The FCA has proposed a series of measures designed to help credit card users in persistent debt, including forcing providers to waive interest in some cases.
The FCA found that credit card providers are not doing enough to help the roughly 3.3 million customers who are in ‘persistent debt’. Credit card holders are in persistent debt, by the FCA’s definition, “if they have paid more in interest and charges than they have repaid of their borrowing, over an eighteen month period”. These kinds of customers are profitable to card providers – something the FCA believes may be behind the lack of action to help them.
As a result, they are proposing measures that “require firms to take steps to help customers repay their balances more quickly and to offer further assistance to those who can’t”.
The FCA’s chief executive, Andrew Bailey, explained: “Credit cards can be a very effective product for consumers, but a significant minority of customers experience real difficulties. We expect our proposals to reduce the number of customers in problem credit card debt, as well as putting customers in greater control of their borrowing.
“Persistent debt can be very expensive – costing customers on average around £2.50 for every £1 repaid – and can obscure underlying financial problems. Because these customers remain profitable, firms have few incentives to intervene. We want to change this situation so that firms and customers will deal with outstanding debt more quickly, and avoid persistent debt in the first place.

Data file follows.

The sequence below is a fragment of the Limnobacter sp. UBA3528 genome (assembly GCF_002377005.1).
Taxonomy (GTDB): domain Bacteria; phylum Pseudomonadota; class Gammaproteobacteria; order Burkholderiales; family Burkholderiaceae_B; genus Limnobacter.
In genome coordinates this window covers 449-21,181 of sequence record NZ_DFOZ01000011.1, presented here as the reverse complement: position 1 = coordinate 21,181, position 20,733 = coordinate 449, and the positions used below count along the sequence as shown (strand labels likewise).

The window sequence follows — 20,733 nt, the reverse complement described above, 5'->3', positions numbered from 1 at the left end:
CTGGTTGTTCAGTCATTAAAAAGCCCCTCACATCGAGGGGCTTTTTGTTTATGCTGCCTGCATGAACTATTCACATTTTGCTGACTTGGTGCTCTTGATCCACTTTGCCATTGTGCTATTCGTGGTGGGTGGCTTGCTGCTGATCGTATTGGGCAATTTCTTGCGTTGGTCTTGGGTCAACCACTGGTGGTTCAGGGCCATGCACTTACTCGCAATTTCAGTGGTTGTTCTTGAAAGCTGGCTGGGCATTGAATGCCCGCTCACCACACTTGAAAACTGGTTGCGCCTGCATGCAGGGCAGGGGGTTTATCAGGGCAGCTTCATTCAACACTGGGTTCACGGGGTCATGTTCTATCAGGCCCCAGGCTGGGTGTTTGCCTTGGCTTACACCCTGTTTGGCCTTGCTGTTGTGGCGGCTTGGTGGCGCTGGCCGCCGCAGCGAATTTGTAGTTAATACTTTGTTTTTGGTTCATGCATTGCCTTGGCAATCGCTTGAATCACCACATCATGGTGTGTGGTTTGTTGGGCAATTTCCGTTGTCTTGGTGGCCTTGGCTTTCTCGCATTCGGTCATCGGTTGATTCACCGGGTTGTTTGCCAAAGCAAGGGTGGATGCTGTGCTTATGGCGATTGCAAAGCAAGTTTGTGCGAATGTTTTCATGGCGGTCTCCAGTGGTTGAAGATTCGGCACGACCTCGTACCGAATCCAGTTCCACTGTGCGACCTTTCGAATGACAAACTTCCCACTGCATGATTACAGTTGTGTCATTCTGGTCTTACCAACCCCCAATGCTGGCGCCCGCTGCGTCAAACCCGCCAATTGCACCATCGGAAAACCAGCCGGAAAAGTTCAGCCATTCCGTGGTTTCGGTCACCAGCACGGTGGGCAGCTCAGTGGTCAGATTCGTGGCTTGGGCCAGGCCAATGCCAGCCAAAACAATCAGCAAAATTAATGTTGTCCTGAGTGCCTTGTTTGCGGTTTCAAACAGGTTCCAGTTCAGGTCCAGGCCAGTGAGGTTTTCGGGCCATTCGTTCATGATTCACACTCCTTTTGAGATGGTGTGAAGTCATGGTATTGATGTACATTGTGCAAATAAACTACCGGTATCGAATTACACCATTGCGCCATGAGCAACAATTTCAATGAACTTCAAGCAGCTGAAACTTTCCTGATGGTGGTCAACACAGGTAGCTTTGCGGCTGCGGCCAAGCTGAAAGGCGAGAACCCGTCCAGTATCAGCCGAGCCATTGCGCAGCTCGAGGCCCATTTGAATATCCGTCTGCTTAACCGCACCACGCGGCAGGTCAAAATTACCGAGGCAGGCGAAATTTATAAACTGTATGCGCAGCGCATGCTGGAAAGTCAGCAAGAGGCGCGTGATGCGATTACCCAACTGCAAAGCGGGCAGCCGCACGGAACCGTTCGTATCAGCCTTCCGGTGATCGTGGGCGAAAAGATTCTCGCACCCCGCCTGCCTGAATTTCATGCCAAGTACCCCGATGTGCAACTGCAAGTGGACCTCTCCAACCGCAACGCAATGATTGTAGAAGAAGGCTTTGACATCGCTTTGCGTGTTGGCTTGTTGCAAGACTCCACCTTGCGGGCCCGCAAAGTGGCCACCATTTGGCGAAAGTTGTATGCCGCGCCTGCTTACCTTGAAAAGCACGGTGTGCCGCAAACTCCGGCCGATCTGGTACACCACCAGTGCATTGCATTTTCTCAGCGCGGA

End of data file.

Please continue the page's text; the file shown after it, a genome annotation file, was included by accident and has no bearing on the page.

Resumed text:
“The measures that we’re proposing today, alongside those already announced, are part of a package of significant improvements for credit card customers based on the comprehensive analysis of the market that we have carried out.”
Among the measures being proposed is a would-be requirement that credit card firms regularly contact customers in persistent debt. They would need to prompt the customers in question to accelerate repayments if they can afford to. If this proves ineffective, and the customer remains in persistent debt after another 18 months, then firms must “take steps, such as proposing a repayment plan”. If customers don’t respond positively to these final proposals, then their usage of the card in question should be suspended.
Importantly, the FCA have said, if customers are having genuine issues with affording any of the repayment options proposed, then credit card firms “must take further steps to assist them to repay the balance in a reasonable period, for example by reducing, waiving or cancelling any interest or charges”. Interest would only likely be waived while the card is suspended.
The UK Cards Association, a group representing British credit card companies, has responded positively to the FCA’s proposals.
Richard Koch, the group’s head of policy, said: “While the FCA’s original report found that the credit card market works well for most people, we are not complacent and the industry remains committed to helping the minority of cardholders who do not use a credit card in a way which is in their best interest”.
Nonetheless, he said, the FCA’s proposals still require “careful consideration”.